A few weeks ago on 3 Sep (Sat), I attend a Piano Recital Charity Fundraiser at KK Hospital Auditorium. The recital was held to raise fund for the Rare Disorders Society Singapore (RDSS).
I was invited to the meaningful event by HTC, as part of their HTC Bloggers Social Responsibilty Program to aid patients suffering from Rare Disorders in Singapore.
By getting more bloggers to spread the word, HTC hopes to continue helping to create awareness and raise funds for the RDSS (Note: HTC has donated proceeds from the HTC LIKES Awards to RDSS and will continue to champion fundraising activities to help the little patients from RDSS).
Headlined by musician John Monteiro and students from his international music school, attendees enjoyed an evening of musical performance and got to know some Rare Disorder patients and their families better as they took to the stage to share their stories.
As a new father, I felt especially close to the stories shared by the parents on their trials and tribulations, bringing up their children who require special care and attention.
Singapore being Singapore, our government is ultra pragmatic and do not extend any financial help for patients with rare disorders, unlike Asian countries such as Japan, Australia and even Malaysia.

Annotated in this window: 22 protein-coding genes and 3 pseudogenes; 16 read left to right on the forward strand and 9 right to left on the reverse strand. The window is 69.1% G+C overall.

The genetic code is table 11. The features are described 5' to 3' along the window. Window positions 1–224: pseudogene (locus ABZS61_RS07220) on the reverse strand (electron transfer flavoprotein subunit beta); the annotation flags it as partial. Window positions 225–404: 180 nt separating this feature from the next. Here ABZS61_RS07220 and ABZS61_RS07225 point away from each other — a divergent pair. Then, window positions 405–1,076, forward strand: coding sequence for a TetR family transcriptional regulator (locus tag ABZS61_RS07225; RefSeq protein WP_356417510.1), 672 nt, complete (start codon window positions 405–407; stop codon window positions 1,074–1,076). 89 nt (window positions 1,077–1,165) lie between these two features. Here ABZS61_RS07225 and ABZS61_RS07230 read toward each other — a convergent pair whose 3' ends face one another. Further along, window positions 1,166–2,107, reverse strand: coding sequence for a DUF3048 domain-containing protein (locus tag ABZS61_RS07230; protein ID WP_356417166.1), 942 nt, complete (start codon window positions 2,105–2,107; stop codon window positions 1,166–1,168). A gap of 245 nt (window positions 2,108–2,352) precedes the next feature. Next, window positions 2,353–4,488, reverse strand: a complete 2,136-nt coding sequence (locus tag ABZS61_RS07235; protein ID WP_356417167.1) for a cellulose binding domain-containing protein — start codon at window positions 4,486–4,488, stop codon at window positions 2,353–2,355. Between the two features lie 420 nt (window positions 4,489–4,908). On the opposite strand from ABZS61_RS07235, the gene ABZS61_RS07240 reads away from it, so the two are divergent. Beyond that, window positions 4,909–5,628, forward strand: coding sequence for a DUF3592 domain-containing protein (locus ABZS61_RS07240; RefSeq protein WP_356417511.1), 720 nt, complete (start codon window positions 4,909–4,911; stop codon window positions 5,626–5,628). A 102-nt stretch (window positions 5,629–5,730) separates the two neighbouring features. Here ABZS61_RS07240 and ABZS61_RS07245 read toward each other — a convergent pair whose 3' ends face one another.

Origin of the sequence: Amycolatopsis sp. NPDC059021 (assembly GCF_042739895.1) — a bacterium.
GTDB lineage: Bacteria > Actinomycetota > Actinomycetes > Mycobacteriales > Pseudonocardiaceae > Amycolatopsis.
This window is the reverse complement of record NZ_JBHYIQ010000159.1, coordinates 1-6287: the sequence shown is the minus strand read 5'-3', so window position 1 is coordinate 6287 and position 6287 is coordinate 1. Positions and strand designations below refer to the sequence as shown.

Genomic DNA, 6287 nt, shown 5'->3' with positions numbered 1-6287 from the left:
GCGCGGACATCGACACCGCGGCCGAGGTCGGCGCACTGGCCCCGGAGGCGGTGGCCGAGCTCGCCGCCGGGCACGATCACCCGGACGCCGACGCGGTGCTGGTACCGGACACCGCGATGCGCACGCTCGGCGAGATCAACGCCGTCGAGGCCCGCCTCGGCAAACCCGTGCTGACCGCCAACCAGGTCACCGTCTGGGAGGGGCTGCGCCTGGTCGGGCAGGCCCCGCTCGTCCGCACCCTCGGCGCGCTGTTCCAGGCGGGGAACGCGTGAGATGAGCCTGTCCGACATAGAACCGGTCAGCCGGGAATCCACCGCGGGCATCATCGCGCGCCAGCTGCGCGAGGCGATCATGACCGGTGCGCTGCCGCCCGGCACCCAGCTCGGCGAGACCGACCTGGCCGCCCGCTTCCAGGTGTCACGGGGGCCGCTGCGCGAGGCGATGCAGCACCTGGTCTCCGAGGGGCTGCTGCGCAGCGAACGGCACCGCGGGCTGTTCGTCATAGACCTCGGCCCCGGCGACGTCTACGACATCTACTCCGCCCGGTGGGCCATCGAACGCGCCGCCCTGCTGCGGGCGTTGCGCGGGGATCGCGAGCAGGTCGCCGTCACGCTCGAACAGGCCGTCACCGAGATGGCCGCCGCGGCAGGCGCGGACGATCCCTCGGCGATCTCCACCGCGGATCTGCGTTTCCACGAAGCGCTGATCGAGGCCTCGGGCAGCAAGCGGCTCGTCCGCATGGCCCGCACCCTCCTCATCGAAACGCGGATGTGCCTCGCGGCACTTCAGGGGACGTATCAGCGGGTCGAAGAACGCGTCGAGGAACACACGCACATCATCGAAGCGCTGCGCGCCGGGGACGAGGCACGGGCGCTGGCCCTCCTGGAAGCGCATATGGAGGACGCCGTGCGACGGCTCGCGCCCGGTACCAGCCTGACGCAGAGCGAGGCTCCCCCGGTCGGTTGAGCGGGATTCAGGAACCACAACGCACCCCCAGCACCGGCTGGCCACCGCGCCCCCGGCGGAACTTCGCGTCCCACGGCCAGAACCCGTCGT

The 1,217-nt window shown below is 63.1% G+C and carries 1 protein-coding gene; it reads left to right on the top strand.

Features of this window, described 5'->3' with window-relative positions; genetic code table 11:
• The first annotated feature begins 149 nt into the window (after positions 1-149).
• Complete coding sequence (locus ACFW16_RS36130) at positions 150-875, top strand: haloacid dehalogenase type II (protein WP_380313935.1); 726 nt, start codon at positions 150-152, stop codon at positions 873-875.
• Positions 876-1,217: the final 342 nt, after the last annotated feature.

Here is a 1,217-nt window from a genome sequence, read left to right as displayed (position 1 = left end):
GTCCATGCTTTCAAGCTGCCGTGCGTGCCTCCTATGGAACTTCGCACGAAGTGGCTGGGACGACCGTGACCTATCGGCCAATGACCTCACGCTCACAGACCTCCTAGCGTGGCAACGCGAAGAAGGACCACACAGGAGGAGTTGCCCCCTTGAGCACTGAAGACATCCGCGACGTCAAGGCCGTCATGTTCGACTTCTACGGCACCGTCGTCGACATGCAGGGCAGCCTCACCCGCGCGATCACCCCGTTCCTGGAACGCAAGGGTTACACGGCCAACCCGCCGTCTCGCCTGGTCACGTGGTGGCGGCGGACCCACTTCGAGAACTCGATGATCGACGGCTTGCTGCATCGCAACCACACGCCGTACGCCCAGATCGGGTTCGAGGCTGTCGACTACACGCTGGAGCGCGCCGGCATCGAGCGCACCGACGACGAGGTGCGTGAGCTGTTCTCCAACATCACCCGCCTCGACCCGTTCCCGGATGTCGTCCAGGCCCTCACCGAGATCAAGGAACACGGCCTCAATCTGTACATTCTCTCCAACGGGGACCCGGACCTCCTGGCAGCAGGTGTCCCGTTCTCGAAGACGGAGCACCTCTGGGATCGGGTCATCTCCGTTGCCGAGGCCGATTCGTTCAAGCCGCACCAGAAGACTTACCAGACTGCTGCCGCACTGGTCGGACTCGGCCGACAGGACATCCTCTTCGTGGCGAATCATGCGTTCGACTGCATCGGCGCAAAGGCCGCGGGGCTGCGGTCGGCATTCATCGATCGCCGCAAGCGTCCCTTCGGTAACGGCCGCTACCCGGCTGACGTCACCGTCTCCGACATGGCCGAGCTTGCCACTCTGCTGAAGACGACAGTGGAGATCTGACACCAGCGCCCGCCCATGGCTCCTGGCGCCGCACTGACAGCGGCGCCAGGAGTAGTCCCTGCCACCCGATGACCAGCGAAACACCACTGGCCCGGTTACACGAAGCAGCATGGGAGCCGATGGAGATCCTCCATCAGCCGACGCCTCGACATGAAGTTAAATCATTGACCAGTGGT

Patients with rare orders may need over $200,000 in medical care yearly (in the case of little Chloe and Xin Er, both suffering from Pompe Disease – you can read their sad, yet touching stories on my friend, Calvin Timothy’s blog) and parents are torn between spending the hefty amount to keep their child alive or otherwise.
There should not be a price tag attached to a human life, but this is the sad reality in Singapore where governmental support for those less fortunate in society has always been weak.
Luckily, there are lobby groups like the RDSS and other non-profit organisation and civil self-help groups, formed by kind and compassionate Singaporeans to take up the duties our government fails or chooses not to look into.
Often time, we take too much in life for granted. It is good for us to pause at times and take a look around us to care for those who have fallen behind. This, is the mark of a true First World society.